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What If Rudy Gobert Wasn’t Wrong, Just Early?

Minnesota Timberwolves player Rudy Gobert reacts to a ref giving him a technical foul during a game against the Cleveland Cavaliers on March 8.
Jason Miller/Getty Images

On Friday, Rudy Gobert was assessed a technical foul for flashing the money-rubbing sign after a referee called him for his sixth foul of the night, disqualifying him from the rest of the game, which the Minnesota Timberwolves would go on to lose to the Cleveland Cavaliers, 104-113. Afterward, as reported by The Athletic, Gobert told the press about the gesture: “My reaction, which I think is truth—it’s what I truly believe—even if it’s the truth, it wasn’t the time for me to react that way,” before noting that the move was immature and likely cost his team the game. He further clarified what he meant by "the truth" as well.

“I made some mistakes. I air-balled a dunk. Mistakes happen. Referees make mistakes, too. But sometimes I think it’s more than mistakes. I think everyone that’s in this league knows. I think it’s got to get better. I think it’s hurting our game. I know the betting and all that is becoming bigger and bigger, but it shouldn’t feel that way.”

For this insinuation that the referees made decisions based on gambling, the NBA brought the hammer down with a $100,000 fine. An eyebrow-raising number for what was otherwise mostly just typical player bellyaching. The league claimed that Gobert's prior antics and referee crying went into the tally.

Gobert acted petulantly, certainly, and is generally thought to be an asshole, but it is interesting that the league handed down such a high fine for this. The NBA is not exactly a neutral party in all of this; the league, like all other pro sports, has signed lucrative deals with sports betting companies. If gambling and basketball have never been as intertwined as today, is it wrong to ask—actually ask, not insinuate as Gobert did—whether that closeness may have effects on actual games?

When NFL players are caught gambling on games in their sport, the league makes examples out of them. It's the same with Gobert, who did not bet but implied that someone else might have. Both leagues have strained themselves to make it clear that even as they assert their independence they remain steadfast in their support of betting as a business.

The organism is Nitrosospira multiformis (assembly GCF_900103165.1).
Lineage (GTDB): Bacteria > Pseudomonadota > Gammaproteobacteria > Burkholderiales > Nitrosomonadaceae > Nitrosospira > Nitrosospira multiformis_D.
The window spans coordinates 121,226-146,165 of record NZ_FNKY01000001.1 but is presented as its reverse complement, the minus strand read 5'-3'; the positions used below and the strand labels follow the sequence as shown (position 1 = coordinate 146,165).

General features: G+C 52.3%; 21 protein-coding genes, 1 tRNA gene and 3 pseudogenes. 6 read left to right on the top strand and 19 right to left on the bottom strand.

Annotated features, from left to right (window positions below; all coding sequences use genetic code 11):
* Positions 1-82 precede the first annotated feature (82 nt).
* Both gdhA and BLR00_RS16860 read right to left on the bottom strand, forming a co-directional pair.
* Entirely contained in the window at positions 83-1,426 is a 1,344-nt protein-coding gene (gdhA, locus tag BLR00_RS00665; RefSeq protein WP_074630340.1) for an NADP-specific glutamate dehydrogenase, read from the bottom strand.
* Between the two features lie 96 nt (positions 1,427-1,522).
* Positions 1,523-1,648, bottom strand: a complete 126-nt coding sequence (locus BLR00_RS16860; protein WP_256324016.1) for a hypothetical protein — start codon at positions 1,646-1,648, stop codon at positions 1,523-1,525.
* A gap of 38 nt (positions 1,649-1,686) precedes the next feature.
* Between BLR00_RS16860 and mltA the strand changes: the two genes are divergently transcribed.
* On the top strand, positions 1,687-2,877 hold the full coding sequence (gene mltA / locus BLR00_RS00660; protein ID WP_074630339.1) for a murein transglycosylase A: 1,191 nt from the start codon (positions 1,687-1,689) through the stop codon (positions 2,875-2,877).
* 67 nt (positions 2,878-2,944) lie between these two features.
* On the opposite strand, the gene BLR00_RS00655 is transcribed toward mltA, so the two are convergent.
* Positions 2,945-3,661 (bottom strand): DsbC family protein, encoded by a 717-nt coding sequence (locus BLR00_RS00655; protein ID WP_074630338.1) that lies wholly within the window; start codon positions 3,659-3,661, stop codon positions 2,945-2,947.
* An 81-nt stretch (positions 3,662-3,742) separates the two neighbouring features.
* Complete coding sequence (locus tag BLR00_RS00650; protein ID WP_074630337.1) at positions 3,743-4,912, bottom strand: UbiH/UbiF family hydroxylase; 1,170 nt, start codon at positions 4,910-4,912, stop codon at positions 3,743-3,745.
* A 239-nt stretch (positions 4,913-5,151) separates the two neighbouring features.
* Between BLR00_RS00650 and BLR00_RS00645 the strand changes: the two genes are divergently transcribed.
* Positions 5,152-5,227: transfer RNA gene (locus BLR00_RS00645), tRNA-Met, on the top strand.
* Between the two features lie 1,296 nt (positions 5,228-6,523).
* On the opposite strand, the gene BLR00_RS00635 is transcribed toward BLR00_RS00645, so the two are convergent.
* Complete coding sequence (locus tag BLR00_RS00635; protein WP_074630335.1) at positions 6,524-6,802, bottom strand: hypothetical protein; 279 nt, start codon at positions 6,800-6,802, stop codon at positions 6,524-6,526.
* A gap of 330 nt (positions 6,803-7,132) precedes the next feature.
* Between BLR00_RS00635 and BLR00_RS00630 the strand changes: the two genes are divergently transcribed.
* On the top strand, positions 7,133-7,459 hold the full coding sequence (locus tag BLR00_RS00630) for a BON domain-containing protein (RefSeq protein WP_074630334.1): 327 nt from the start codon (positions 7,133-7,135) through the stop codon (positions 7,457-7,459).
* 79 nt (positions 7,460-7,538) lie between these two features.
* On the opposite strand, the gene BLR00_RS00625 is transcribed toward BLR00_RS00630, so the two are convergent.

You do not have to look far to find evidence Big Gambling has infected everything. You can't avoid advertising for sportsbooks and gambling apps: They're bannered throughout stadiums, sports TV pundits and podcasters are doing ad reads every day, commercials with big-name celebs are goading you with odds and parlays and incentives. The same Athletic article reporting the Gobert incident had a banner ad for an MGM sportsbook when I first read it. Gambling is big business, and people are hooked, and many people are going to get rich off of it—most of them not bettors but business partners. NBA Commissioner Adam Silver proclaimed it was time for professional sports to embrace gambling in a New York Times op-ed back in 2014. The league then signed a contract with MGM Resorts to become the official gaming partner of the NBA. The Phoenix Suns became the first team to have a sportsbook inside the arena.

In this climate, it's important to the league to squelch conspiratorial voices like Gobert's as quickly as possible. But what is the NBA, or any league, actually doing to prevent what he's alleging from actually taking place or from being discovered? The league says it has data scientists watching games for any signs of "integrity issues," and that each team has a hall monitor to watch for gambling. But we know the statsheet is already a fuzzy thing.

I am generally of the same mind as Bomani Jones on this topic, in that professional sports are very clearly hurtling towards some kind of a huge scandal. The question is whether that comes in the form of the rise of gambling addiction, an inevitable backlash after enough kids gamble their college fund away, or because of a major game-fixing scandal. Back when gambling was more illicit, point-fixing was all over sports at almost every level. I have not heard a compelling case for why that would change just because gambling has become the domain of the average fan and not just the protagonist of a Safdie brothers movie.

Rudy Gobert was being a jerk. He's mad at some calls that went against him, like players are every night. He doesn't have inside info on a scandal. He's talking out his ass. But one day, and probably one day soon, a player's going to make the same claims, and they're going to be right.

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